Dell XPS 10
|Operating System||Windows RT|
|Dimension (in)||7.0 x .36 x 10.8|
|Resolution (px)||1366 x 768|
Bluetooth v4.0; WiFi/LTE connectivity, Micro SIM (optional); Front- and rear-facing cameras; MicroSD; MicroUSB; Accelerometer
|Battery Life||10.5 hrs|
Dell’s answer to the tablet-laptop hybrid is the new XPS 10 Tablet – a 10.1-inch Windows RT slate that you can either buy on its own ($500), or bundled with the keyboard dock for an extra $180.
The XPS 10's IPS screen measures 10.1 inches (diagonally), which matches the screen size of its other hybrid docking tablet rival, the Asus VivoTab RT$559.99 at Mwave.com. Both screens are physically smaller than the 10.6-inch screen on the Microsoft Surface with Windows RT$344.00 at Amazon, even though all three screens sport a 1,366-by-768 resolution. The XPS 10's IPS screen is easily viewable from many angles, and its resolution supports 720p HD video.
The screen flaps around a bit when the keyboard and tablet are connected but it’s perfectly usable on your lap, unlike the Microsoft Surface, which needs a tabletop to be firm enough for QWERTY typing. The styling and build is businesslike rather than stylish, with a rubbery feel to the rear panels, faux chrome detailing and a hinge mechanism that's reasonably sturdy.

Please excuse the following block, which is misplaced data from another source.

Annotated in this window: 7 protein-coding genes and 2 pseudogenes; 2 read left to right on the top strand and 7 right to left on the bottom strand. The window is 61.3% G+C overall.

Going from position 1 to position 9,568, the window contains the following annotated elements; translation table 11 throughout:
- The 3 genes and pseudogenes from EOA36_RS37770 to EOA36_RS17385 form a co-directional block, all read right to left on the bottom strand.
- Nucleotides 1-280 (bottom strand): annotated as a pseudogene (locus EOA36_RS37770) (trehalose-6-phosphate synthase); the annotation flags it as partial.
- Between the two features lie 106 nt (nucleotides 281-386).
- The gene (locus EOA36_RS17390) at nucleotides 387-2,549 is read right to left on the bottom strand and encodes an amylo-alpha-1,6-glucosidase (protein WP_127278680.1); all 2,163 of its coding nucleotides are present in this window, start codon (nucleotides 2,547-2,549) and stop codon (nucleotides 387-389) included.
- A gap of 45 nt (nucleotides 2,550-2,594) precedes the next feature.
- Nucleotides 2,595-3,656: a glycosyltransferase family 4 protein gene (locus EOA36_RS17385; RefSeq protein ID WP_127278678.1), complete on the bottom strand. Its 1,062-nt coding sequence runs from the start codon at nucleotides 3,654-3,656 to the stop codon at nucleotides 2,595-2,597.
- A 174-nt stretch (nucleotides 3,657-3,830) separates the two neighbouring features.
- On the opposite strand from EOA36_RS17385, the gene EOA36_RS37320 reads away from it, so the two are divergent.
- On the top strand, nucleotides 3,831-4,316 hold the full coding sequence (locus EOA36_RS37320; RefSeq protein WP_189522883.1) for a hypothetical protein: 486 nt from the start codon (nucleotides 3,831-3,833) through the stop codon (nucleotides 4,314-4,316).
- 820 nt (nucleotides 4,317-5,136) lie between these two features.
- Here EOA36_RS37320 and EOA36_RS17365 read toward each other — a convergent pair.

Inside the Dell XPS 10 is a Qualcomm Snapdragon S4 processor, clocked at 1.5GHz. Clearly, the performance here will be nowhere near the level of a traditional laptop, and it's pretty far below the low power Intel Core i5 chips you'll find on most Ultrabooks.
Judged subjectively as a tablet, the XPS 10's performance isn't bad, and it posted average scores in our Web-based performance tests However, as a laptop, which is arguably the unit's most useful state, it feels just a tad sluggish. Most of the lag occurs when you open programs, switch pages, etc.